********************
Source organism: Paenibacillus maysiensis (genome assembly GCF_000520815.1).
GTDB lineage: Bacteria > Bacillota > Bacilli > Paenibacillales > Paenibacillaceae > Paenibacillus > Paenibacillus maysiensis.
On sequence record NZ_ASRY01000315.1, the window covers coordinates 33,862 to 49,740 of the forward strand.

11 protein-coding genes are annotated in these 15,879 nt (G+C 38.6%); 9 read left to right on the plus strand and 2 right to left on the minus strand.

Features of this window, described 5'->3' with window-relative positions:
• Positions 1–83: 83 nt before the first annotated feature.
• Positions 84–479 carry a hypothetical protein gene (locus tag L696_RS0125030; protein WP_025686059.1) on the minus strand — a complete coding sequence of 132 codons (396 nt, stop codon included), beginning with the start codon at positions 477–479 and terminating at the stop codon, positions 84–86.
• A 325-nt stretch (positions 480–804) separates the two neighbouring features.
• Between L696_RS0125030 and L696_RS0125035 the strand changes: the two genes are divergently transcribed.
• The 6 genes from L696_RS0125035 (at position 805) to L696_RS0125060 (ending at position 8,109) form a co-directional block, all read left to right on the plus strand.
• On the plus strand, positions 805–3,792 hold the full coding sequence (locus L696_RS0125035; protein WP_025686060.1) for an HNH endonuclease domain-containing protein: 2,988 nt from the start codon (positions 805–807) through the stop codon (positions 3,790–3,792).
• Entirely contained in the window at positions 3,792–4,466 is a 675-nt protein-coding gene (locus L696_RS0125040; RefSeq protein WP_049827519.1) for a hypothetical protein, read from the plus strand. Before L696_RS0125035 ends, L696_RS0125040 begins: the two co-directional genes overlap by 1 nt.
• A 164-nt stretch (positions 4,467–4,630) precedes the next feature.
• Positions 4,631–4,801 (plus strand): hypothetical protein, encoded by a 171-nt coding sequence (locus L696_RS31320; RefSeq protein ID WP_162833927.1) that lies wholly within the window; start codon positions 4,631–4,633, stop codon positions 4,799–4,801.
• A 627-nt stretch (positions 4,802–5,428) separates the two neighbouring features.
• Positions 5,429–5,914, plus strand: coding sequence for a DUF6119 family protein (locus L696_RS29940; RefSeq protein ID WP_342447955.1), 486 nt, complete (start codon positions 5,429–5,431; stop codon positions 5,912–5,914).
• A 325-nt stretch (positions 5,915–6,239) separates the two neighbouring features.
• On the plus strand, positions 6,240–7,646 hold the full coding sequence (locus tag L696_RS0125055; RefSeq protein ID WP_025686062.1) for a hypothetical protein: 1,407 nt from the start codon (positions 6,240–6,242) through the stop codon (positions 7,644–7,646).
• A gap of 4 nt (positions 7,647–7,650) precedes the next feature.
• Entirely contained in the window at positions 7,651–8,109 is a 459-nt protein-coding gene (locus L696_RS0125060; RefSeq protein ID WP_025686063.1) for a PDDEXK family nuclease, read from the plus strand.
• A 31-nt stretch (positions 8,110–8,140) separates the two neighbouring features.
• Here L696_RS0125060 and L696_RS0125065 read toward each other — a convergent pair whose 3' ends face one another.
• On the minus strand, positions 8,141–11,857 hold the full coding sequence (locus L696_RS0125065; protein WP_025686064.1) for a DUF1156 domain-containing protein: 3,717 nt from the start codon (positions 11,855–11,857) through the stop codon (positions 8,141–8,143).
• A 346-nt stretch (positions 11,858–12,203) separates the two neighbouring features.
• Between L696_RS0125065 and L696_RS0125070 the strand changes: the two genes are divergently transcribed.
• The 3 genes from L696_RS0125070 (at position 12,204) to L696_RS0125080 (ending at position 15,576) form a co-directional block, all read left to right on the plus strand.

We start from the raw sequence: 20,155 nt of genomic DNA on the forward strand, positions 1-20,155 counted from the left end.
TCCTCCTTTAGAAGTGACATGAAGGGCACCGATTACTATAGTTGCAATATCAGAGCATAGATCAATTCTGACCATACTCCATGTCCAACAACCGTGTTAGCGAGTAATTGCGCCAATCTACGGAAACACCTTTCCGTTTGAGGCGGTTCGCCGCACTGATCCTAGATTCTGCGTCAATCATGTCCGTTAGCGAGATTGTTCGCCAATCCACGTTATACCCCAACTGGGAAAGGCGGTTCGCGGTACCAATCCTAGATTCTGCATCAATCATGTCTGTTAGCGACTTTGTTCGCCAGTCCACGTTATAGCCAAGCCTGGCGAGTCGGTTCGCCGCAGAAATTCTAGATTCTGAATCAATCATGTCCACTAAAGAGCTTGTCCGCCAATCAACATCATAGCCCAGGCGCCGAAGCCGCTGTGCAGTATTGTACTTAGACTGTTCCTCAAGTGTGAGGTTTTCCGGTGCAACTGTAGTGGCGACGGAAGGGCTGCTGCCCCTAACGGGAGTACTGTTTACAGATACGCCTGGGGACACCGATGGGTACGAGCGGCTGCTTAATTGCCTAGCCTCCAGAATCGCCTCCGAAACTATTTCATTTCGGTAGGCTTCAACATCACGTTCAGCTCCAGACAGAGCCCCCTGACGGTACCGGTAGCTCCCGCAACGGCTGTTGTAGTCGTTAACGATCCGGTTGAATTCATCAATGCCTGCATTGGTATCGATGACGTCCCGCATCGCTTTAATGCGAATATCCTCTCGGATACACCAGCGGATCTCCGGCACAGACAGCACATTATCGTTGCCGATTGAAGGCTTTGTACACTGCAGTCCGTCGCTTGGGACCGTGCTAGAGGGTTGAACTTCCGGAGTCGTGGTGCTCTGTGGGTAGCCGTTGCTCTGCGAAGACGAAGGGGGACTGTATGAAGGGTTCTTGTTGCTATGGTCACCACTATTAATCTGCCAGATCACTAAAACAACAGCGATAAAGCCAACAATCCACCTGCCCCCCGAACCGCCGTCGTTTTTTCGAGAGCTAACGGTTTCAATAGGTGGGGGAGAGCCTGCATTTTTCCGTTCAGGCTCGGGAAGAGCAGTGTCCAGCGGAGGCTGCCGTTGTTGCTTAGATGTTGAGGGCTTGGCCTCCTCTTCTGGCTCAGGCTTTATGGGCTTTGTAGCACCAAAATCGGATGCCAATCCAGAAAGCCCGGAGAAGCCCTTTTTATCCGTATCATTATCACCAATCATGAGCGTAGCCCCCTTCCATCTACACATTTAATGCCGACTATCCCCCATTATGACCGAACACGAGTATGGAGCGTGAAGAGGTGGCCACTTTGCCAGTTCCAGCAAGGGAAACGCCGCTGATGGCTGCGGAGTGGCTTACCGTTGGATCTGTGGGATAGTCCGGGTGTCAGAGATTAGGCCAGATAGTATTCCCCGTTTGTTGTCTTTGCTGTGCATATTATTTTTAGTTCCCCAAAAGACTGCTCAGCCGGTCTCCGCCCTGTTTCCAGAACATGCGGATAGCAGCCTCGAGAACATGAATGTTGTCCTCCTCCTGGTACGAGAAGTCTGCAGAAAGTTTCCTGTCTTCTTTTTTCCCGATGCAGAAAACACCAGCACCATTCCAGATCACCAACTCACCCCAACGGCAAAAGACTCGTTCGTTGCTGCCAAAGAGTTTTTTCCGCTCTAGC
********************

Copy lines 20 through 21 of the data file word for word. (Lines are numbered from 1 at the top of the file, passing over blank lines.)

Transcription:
• Entirely contained in the window at positions 7,651–8,109 is a 459-nt protein-coding gene (locus L696_RS0125060; RefSeq protein ID WP_025686063.1) for a PDDEXK family nuclease, read from the plus strand.
• A 31-nt stretch (positions 8,110–8,140) separates the two neighbouring features.